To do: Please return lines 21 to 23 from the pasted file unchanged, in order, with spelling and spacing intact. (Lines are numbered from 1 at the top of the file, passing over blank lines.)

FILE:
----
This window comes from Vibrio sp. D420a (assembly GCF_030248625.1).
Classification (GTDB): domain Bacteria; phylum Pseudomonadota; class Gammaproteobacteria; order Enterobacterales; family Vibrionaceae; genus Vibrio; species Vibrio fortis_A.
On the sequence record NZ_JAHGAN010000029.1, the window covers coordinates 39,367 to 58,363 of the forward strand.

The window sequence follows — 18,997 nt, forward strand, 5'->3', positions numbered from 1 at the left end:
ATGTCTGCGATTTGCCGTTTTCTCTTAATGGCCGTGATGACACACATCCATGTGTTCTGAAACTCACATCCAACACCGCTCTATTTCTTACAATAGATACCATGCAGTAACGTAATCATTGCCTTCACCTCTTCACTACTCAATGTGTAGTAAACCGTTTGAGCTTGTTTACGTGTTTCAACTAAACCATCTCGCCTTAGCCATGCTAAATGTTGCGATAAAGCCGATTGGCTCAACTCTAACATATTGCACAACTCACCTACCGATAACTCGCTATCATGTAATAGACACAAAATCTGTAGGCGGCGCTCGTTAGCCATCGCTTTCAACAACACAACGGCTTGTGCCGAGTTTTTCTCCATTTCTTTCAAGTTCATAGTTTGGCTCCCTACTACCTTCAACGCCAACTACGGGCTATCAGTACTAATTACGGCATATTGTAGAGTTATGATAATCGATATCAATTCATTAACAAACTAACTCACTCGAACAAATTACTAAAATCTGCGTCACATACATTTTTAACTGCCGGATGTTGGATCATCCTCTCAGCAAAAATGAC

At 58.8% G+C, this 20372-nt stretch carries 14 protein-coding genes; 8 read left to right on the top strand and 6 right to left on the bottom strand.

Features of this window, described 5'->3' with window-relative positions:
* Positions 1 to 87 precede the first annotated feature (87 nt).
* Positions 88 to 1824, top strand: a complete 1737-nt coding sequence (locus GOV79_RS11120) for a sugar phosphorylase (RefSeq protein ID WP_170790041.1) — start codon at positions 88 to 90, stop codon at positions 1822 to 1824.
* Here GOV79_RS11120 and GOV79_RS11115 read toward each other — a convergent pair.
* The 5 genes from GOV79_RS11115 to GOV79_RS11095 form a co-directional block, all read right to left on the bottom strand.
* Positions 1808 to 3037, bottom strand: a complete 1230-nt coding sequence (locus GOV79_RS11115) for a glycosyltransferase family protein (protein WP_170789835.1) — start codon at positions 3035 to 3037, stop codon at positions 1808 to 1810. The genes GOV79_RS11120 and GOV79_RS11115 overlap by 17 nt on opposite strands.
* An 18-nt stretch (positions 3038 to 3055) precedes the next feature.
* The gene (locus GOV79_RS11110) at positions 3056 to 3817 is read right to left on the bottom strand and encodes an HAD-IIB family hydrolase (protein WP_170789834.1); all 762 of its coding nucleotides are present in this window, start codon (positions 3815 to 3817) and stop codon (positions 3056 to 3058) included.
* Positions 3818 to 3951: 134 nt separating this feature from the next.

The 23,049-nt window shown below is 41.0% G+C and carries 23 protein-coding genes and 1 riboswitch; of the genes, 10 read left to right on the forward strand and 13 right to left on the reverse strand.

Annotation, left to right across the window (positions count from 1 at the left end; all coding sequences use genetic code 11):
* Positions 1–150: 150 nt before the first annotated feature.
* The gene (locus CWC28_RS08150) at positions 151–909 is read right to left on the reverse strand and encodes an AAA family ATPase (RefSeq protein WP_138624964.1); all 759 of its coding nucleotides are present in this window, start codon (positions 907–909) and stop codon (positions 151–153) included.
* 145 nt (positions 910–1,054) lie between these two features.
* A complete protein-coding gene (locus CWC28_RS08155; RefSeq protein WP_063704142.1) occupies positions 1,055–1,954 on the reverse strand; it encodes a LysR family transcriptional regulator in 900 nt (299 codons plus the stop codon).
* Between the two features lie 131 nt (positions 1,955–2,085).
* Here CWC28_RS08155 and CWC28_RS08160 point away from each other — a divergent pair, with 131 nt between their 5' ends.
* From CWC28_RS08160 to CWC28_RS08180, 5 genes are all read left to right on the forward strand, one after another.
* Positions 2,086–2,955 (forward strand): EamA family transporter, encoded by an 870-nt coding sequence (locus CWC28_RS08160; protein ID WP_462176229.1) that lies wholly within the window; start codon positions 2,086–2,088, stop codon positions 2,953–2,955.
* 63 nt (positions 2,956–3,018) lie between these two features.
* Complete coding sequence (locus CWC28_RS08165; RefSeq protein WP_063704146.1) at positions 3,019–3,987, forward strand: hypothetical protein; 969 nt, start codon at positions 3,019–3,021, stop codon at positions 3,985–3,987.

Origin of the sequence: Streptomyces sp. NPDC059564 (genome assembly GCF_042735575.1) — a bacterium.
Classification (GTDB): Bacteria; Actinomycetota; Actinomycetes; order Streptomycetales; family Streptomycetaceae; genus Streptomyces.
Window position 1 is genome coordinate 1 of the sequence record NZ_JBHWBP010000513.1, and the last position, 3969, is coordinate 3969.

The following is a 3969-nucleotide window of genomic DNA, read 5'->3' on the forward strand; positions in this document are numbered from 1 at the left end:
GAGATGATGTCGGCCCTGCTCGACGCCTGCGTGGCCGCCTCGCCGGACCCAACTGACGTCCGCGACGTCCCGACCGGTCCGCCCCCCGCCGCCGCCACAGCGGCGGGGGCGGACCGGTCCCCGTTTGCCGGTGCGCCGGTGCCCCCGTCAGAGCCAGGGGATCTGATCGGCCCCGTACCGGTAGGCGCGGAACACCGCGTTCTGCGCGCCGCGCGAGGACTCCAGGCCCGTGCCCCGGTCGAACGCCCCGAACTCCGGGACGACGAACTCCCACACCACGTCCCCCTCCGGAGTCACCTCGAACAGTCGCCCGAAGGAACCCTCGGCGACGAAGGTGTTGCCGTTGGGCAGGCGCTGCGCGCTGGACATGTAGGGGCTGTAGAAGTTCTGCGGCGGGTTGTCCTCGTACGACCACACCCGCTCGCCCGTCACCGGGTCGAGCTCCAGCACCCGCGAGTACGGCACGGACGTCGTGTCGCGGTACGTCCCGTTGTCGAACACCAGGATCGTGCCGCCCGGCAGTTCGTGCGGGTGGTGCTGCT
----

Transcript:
* A complete protein-coding gene (locus CWC28_RS08155; RefSeq protein WP_063704142.1) occupies positions 1,055–1,954 on the reverse strand; it encodes a LysR family transcriptional regulator in 900 nt (299 codons plus the stop codon).
* Between the two features lie 131 nt (positions 1,955–2,085).
* Here CWC28_RS08155 and CWC28_RS08160 point away from each other — a divergent pair, with 131 nt between their 5' ends.